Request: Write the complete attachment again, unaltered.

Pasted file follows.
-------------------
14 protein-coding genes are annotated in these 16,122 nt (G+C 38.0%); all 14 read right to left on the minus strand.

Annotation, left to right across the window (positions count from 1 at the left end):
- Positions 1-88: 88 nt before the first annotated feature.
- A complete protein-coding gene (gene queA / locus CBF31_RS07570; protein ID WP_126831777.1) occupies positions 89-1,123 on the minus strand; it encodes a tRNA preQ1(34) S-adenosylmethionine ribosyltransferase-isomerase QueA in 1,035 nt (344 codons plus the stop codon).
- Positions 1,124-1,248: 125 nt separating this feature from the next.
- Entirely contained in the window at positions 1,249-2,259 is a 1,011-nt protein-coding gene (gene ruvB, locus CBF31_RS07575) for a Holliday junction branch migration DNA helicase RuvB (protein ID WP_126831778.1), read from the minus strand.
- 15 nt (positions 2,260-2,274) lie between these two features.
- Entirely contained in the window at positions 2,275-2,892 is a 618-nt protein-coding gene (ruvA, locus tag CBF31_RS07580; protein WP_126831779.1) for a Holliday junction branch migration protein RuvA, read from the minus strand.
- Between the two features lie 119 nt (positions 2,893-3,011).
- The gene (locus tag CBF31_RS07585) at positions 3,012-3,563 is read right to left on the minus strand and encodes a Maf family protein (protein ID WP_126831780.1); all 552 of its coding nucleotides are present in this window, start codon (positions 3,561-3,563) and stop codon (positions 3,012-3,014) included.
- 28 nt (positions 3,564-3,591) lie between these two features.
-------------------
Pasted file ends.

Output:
14 protein-coding genes are annotated in these 16,122 nt (G+C 38.0%); all 14 read right to left on the minus strand.

Annotation, left to right across the window (positions count from 1 at the left end):
- Positions 1-88: 88 nt before the first annotated feature.
- A complete protein-coding gene (gene queA / locus CBF31_RS07570; protein ID WP_126831777.1) occupies positions 89-1,123 on the minus strand; it encodes a tRNA preQ1(34) S-adenosylmethionine ribosyltransferase-isomerase QueA in 1,035 nt (344 codons plus the stop codon).
- Positions 1,124-1,248: 125 nt separating this feature from the next.
- Entirely contained in the window at positions 1,249-2,259 is a 1,011-nt protein-coding gene (gene ruvB, locus CBF31_RS07575) for a Holliday junction branch migration DNA helicase RuvB (protein ID WP_126831778.1), read from the minus strand.
- 15 nt (positions 2,260-2,274) lie between these two features.
- Entirely contained in the window at positions 2,275-2,892 is a 618-nt protein-coding gene (ruvA, locus tag CBF31_RS07580; protein WP_126831779.1) for a Holliday junction branch migration protein RuvA, read from the minus strand.
- Between the two features lie 119 nt (positions 2,893-3,011).
- The gene (locus tag CBF31_RS07585) at positions 3,012-3,563 is read right to left on the minus strand and encodes a Maf family protein (protein ID WP_126831780.1); all 552 of its coding nucleotides are present in this window, start codon (positions 3,561-3,563) and stop codon (positions 3,012-3,014) included.
- 28 nt (positions 3,564-3,591) lie between these two features.